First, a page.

SeaTac, Wash., a city on the outskirts of Seattle and home to the airport of the same name, is voting to raise the minimum wage from a state-mandated $9.19 an hour — the highest in the country — to $15. If passed, Proposition 1 would make the city’s minimum wage more than double the federal rate of $7.25.
Prop 1 would lift many families into a higher tax bracket and make life slightly more comfortable, especially for the thousands of workers at the airport. (It would affect about 6,500 workers citywide, according to the New York Times.) If lawmakers seek to boost the middle class and provide more living wages, this is the kind of sweeping legislative change that will do just that.
Which is why cities — not states and certainly not elected officials in Washington — are often ground zero for minimum wage reform. It’s a smaller petri dish, for sure, but it’s also a way to implement legislation and policy without the additional bureaucracy that comes with state and federal legislatures. And it’s most definitely a way to buoy the working class by providing more livable wages.
I wrote last week about the regional effort in Washington, D.C., and Maryland to increase the minimum wage across the board. San Francisco has had success with its own city-mandated wage. Historically, as San Francisco and D.C. know, “Job Killer!” is the rallying cry for opponents of a higher minimum wage. It will discourage hiring, they argue, and employers will shed jobs by the dozens.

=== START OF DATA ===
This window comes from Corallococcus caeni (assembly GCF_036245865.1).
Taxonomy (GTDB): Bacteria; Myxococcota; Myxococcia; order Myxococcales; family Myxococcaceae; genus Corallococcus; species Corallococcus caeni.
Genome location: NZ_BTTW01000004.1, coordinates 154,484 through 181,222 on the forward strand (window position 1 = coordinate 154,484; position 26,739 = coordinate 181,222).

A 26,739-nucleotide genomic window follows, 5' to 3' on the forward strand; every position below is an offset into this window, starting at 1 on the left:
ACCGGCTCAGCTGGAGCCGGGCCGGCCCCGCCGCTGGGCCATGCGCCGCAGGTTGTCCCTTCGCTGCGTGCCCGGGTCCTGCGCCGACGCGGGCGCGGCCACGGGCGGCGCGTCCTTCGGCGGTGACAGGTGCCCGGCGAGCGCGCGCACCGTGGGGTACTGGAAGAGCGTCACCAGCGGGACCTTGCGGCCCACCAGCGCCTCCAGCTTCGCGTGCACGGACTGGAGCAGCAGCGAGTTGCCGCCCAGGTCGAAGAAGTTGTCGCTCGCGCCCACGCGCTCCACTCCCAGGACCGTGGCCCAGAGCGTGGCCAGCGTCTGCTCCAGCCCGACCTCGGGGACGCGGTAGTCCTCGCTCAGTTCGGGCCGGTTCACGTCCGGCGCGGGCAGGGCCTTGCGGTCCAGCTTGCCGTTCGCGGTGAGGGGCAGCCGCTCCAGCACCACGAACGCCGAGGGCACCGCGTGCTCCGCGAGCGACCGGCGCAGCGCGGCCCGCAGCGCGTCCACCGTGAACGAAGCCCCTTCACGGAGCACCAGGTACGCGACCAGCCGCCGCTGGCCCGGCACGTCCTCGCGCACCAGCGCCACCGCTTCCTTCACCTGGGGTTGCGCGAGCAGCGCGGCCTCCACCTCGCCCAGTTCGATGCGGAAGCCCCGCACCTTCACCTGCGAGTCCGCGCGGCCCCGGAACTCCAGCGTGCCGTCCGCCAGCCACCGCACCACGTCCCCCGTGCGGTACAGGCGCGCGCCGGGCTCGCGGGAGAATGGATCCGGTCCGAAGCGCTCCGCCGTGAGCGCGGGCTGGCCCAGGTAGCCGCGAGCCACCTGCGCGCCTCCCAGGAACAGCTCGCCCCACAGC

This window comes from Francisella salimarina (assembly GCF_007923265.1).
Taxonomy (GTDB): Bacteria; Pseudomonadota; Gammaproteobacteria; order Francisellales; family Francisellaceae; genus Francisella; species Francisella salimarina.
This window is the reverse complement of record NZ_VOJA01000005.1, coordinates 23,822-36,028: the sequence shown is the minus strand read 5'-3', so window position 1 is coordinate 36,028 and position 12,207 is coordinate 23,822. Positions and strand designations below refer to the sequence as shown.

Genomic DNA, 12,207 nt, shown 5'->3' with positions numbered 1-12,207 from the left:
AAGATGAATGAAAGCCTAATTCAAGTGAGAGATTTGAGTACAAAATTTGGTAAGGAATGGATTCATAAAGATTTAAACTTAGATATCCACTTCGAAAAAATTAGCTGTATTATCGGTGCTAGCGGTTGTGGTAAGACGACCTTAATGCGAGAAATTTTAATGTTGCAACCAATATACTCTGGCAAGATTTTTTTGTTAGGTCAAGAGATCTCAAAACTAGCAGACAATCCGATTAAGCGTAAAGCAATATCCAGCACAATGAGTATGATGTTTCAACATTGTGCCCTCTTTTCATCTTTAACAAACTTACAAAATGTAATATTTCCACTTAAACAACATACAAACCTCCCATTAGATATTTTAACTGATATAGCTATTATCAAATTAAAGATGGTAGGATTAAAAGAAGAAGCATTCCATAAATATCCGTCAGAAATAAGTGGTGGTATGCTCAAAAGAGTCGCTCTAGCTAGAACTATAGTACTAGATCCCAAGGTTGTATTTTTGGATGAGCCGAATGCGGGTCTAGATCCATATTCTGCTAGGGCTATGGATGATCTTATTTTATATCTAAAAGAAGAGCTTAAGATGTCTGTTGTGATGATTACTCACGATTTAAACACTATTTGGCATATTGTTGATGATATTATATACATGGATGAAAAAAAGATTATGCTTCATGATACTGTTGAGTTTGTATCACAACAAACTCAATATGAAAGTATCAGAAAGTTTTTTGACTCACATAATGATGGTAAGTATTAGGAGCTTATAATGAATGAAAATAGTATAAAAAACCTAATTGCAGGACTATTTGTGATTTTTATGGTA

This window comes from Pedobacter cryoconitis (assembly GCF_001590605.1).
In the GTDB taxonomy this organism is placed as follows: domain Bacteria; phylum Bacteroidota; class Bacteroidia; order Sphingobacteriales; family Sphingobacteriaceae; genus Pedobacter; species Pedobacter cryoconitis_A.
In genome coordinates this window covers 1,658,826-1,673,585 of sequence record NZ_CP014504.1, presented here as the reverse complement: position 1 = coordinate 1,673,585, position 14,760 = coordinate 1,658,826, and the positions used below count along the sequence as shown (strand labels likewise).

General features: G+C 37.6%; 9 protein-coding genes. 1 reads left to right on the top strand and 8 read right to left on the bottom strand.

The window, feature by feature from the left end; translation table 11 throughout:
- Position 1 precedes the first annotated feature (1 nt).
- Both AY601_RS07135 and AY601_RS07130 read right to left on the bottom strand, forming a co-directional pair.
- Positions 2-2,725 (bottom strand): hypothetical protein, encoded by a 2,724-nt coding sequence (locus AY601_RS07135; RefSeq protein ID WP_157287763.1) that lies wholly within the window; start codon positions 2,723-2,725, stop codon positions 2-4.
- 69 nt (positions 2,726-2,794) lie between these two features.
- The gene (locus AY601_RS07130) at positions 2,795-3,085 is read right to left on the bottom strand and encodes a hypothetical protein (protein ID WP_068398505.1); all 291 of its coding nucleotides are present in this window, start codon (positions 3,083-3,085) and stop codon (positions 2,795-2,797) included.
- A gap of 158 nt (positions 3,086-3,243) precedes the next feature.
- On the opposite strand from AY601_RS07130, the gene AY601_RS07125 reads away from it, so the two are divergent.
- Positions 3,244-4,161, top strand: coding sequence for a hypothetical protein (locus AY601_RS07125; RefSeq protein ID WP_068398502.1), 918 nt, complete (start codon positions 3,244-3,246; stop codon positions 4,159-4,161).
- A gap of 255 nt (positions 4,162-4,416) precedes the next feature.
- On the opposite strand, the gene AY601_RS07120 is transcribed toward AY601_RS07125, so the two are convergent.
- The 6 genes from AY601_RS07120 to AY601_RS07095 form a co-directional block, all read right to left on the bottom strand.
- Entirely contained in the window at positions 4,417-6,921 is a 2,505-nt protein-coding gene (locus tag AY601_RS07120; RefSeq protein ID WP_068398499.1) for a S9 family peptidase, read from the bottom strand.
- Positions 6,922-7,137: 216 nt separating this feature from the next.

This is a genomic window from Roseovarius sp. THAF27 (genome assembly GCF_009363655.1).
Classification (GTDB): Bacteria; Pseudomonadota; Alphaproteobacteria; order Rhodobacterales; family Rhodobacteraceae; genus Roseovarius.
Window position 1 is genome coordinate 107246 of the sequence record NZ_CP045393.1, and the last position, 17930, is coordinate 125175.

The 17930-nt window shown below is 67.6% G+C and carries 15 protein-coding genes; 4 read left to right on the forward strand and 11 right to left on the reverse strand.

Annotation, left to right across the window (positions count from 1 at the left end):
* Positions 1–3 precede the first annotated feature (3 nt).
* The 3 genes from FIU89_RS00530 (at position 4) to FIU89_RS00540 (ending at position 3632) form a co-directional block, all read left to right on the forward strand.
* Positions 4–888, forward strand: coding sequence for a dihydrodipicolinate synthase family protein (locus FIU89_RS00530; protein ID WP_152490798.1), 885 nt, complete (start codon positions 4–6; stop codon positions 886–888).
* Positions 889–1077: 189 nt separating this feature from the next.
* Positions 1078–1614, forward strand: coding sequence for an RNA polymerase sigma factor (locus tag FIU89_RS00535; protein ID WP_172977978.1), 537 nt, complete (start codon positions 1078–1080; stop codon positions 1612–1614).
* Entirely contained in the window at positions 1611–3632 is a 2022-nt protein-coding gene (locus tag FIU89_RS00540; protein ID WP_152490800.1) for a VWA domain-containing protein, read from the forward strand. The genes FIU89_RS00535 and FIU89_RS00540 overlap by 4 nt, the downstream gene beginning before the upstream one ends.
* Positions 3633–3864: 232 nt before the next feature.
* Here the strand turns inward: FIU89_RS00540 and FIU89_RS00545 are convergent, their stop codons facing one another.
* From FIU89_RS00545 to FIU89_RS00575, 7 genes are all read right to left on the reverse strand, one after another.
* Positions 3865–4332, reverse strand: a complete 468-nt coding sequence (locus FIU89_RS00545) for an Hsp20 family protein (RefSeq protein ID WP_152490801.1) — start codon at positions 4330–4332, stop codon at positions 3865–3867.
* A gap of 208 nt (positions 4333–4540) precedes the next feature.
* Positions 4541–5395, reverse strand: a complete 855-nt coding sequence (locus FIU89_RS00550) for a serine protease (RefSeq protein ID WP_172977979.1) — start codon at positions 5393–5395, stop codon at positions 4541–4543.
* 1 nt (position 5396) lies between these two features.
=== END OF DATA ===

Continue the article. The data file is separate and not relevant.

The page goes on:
But as residents of Long Beach, Calif. found out, that’s not exactly the case. The Southern California city passed a living wage bill for hotel workers, which raised the minimum wage to $13. Initially, some people saw their hours slashed. (One dishwasher was dropped from 40 hours a week to 30, according to the Seattle Times.) For the most part, though, hotel workers received larger paychecks thanks to the increase in hourly wages. As for losing jobs? The city’s unemployment rate dropped from 12.4 percent last August to 11.2 percent this year, on par with the rest of the country’s growth.
To the north, San Jose voters approved Measure D, which gave low-wage workers a 25 percent hike in pay from $8 an hour to $10. “The minimum wage may not make the rich less rich, but it tangibly closes the gap between them and the bottom in places where that gap is hopelessly large,” Nona Willis Aronowitz wrote in an August Forefront story about the effort to get Measure D passed.
Which is exactly the purpose of Proposition 1 — to close that gap, if only a little bit, and give the working class some more dispensable income. Why more states aren’t in on the minimum wage game, I’m not sure. But it’s clear that at least a few cities, from San Jose to SeaTac, are looking out for their own.
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Bill Bradley is a writer and reporter living in Brooklyn. His work has appeared in Deadspin, GQ, and Vanity Fair, among others.